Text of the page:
Can a single act of philanthropy save a life? In the Emergency Department (ED) at Sharp Chula Vista Medical Center, that’s exactly what happened.
The story begins when the Sharp Chula Vista Auxiliary received a request for a bronchoscope from ED manager Christine Lopez, RN, MSN, PHN.
“A bronchoscope is a narrow, tubular piece of equipment with a camera at the end, which allows us to view a person’s airway,” explains Dr. Cathy Rogowski, emergency medicine doctor affiliated with Sharp Chula Vista. “This equipment is especially vital for someone who has a swollen tongue or airway, as it allows us to insert a tube through a person’s nose to get them oxygen in a timely manner.”
A bronchoscope is a lifesaving piece of equipment, and the ED team at Sharp Chula Vista needed one. That’s where Dave Barker, a volunteer at Sharp Chula Vista and member of the hospital’s auxiliary, stepped in to help.
“The request from our ED was a unique one,” says Barker. “While it was not in their budget to purchase a bronchoscope, our auxiliary team recognized the importance of this equipment and realized how useful it would be to assist doctors in situations where a patient’s life is at risk. We didn’t hesitate at this request, and purchased the bronchoscope right away.”
Once the bronchoscope arrived, Lopez and ED nursing supervisor Gina Camberos, RN, BSN, MSN-Ed, added it to the ED’s equipment inventory so it would be ready should they need it. They didn’t expect to need it the very next day.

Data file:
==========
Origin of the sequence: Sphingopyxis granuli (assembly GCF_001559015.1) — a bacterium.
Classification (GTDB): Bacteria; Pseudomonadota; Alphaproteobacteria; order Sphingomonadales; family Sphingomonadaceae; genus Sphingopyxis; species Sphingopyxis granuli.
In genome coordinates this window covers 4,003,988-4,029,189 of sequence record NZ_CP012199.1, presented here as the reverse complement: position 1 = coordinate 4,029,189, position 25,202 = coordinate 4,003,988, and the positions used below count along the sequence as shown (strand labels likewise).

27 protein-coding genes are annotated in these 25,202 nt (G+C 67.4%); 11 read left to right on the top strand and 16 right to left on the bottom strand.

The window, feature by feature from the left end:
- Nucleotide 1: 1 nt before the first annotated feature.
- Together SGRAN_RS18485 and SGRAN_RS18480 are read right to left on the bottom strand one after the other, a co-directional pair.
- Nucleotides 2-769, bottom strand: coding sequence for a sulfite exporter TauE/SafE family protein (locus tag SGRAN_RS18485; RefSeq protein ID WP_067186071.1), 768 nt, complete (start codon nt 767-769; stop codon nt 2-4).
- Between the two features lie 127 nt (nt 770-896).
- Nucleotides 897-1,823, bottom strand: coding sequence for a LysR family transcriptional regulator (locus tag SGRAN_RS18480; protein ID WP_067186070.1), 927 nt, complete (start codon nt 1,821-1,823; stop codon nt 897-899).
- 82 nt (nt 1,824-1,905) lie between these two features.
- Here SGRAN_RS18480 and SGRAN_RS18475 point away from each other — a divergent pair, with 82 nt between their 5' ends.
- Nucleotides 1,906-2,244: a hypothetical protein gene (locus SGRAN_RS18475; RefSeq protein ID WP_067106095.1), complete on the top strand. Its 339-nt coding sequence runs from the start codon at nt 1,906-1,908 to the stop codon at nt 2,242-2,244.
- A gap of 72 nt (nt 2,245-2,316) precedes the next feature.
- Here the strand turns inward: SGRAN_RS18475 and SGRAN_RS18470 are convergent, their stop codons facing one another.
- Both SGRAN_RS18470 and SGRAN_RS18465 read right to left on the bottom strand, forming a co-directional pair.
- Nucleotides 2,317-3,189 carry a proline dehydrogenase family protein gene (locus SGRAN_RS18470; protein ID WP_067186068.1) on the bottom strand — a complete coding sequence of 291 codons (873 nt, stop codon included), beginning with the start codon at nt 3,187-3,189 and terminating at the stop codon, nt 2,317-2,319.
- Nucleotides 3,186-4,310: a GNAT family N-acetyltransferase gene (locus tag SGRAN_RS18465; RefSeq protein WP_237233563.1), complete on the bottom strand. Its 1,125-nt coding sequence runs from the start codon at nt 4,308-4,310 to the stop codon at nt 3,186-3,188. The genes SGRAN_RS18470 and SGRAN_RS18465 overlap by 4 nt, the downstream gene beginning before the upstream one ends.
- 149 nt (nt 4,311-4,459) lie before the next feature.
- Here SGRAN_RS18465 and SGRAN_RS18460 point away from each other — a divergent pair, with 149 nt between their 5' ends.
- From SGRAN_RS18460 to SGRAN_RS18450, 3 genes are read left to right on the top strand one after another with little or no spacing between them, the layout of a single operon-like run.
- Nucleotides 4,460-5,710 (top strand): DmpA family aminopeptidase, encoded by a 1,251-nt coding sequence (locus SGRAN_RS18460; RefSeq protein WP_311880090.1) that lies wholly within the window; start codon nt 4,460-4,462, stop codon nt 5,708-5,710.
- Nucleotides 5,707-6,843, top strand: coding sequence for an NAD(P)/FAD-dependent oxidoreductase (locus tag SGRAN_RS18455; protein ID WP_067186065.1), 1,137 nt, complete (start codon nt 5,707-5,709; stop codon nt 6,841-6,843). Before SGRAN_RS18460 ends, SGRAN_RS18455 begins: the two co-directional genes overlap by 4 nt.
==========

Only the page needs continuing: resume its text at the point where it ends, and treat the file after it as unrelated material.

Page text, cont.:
“A patient arrived with one of the worst cases of a swollen tongue I had ever seen,” says Dr. Rogowski. “She was in critical condition; if we hadn’t had the bronchoscope, we would have had to do the intubation another way, such as creating an opening in the neck to get to a person’s airway. Getting that airway secured was critical to this patient’s survival and the bronchoscope ensured that it could happen.”
The Sharp Chula Vista Auxiliary serves the hospital and local community by providing volunteers at various areas within the hospital where assistance is needed. They also coordinate funding to the hospital that supports hospital projects and initiatives that improve services for our patients, visitors, employees and the community.
“The timing of the arrival of our bronchoscope and the patient arriving in our ED in need of that same equipment is astounding to me,” says Lopez. “We saved a person’s life because of our amazing team in the ED, but it wouldn’t have been possible without the help and support from our auxiliary.”
Learn more about volunteer opportunities at Sharp.
For the news media: To talk with Dr. Rogowski about the bronchoscope for an upcoming story, contact Erica Carlson, senior public relations specialist, at firstname.lastname@example.org.